Jaclyn Carty replies, “My son loves the glutino pretzles. im also a fan of the namaste baking mix for pancakes. my husband didnt notice it wasn’t bisquick.”

    Swansea Benham Bleicher writes, “Pamela’s pancakes! Love ’em with blueberries. I add an extra egg for more fluff.”

    Sienna Wildfield replies, “Couldn’t agree more, Swansea Benham Bleicher! Elmer’s Store makes their gluten free pancakes with the same mix, and it’s so fun to be able to go out for a good old New England breakfast and be able to enjoy delicious pancakes with family and friends. Pamela’s secret ingredient: almond meal! You can even add your extra egg and then cut half of the required baking mix for half almond meal (which you can get at Trader Joe’s). Makes for a higher protein delicious GF treat! Topped with local grade B maple syrup and you’re good to go!”

    Joanna Adler Miles replies, “Pamela’s for pancakes definitely! For the bread machine there is a special one rise setting and I use bobs gluten free flour and then just follow the directions in the machine.”

  2. Deanna Scarfe said,

    April 20, 2012 at 9:16 am

    Logan, the transition to a new way of eating and cooking IS challenging, but once you make it through to the other side, it becomes second nature. My daughter is severely allergic to nuts/peanuts (epi-pen) and my husband is gluten/dairy free. When it comes to social eating (b’day parties, class snacks, potlucks), we have yummy alternatives ready for her. She has delicious brownies stashed in the school freezer for when occasions arise. For playdates, I have sent safe and tasty food for her to share with her friends. I have been fortunate to have very compassionate and understanding friends and a wonderful school community to support her. There are many resources out there. FAAN, the Food Allergy and Anaphylaxis Network is a great resource :http://www.foodallergy.org/. The magazine, Living Without, is also helpful. There is a lot of support available! ~Deanna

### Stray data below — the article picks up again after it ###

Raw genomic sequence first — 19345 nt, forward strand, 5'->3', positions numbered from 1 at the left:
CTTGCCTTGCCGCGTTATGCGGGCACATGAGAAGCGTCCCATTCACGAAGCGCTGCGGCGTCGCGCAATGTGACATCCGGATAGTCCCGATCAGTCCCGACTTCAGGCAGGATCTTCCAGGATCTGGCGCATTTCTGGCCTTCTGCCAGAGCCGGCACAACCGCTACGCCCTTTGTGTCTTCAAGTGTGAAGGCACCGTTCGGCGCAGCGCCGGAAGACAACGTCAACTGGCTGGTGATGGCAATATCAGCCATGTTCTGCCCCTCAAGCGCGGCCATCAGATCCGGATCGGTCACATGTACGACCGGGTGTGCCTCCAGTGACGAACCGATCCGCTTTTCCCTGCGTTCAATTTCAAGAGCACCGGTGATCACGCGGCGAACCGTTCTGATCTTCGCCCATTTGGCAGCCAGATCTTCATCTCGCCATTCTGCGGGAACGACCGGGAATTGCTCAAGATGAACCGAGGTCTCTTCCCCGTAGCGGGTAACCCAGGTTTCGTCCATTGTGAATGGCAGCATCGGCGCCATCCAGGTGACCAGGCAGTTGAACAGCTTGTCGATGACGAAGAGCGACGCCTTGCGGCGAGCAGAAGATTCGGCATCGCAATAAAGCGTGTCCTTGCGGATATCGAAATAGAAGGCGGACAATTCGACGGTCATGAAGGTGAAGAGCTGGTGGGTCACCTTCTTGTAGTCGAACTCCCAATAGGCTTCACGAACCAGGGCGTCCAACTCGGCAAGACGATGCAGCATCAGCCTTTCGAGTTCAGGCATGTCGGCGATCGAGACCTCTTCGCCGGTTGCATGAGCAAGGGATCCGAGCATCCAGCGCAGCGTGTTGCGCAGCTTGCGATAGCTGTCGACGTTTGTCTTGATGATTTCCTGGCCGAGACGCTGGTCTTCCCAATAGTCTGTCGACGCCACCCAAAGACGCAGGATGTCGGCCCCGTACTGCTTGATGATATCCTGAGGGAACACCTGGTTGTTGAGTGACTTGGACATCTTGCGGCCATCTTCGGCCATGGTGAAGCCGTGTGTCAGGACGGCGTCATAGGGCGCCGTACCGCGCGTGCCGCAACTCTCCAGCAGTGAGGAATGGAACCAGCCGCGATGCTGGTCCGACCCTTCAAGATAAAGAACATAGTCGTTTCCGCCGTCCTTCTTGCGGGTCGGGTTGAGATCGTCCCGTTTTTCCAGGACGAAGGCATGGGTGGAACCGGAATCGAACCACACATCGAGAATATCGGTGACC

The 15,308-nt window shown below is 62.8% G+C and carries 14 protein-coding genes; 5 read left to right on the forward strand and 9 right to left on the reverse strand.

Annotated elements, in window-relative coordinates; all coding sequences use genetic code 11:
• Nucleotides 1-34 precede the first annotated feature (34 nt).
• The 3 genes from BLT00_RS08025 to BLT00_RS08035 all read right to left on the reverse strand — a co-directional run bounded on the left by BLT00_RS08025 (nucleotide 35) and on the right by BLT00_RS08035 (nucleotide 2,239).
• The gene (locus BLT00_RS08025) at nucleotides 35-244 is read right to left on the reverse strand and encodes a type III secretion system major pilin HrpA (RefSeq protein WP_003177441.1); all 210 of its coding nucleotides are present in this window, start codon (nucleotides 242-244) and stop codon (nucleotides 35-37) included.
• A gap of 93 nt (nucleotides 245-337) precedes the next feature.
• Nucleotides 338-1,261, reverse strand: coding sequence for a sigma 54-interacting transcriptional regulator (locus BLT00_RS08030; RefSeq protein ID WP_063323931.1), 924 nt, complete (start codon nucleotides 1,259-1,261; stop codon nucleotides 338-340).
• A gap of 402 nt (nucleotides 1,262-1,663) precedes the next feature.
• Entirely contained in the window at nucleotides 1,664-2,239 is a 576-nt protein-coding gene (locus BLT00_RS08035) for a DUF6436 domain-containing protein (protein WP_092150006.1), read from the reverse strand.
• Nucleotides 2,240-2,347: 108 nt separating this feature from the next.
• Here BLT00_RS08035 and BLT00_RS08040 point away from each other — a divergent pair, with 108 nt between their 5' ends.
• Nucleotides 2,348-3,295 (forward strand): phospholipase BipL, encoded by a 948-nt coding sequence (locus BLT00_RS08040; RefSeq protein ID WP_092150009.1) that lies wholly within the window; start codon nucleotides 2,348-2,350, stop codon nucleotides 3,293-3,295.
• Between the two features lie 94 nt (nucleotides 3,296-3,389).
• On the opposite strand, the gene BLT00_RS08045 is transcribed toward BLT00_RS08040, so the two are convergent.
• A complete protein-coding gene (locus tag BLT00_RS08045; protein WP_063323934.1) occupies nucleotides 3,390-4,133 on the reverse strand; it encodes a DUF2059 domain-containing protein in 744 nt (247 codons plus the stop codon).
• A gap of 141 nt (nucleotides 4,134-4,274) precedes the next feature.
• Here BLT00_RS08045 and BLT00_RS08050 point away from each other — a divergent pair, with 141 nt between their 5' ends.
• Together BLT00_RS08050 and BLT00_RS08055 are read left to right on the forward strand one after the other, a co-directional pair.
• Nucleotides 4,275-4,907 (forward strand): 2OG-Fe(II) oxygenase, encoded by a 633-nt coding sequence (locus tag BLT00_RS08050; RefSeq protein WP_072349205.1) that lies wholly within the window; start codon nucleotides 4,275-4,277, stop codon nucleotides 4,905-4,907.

3. Logan said,

    April 18, 2012 at 4:33 pm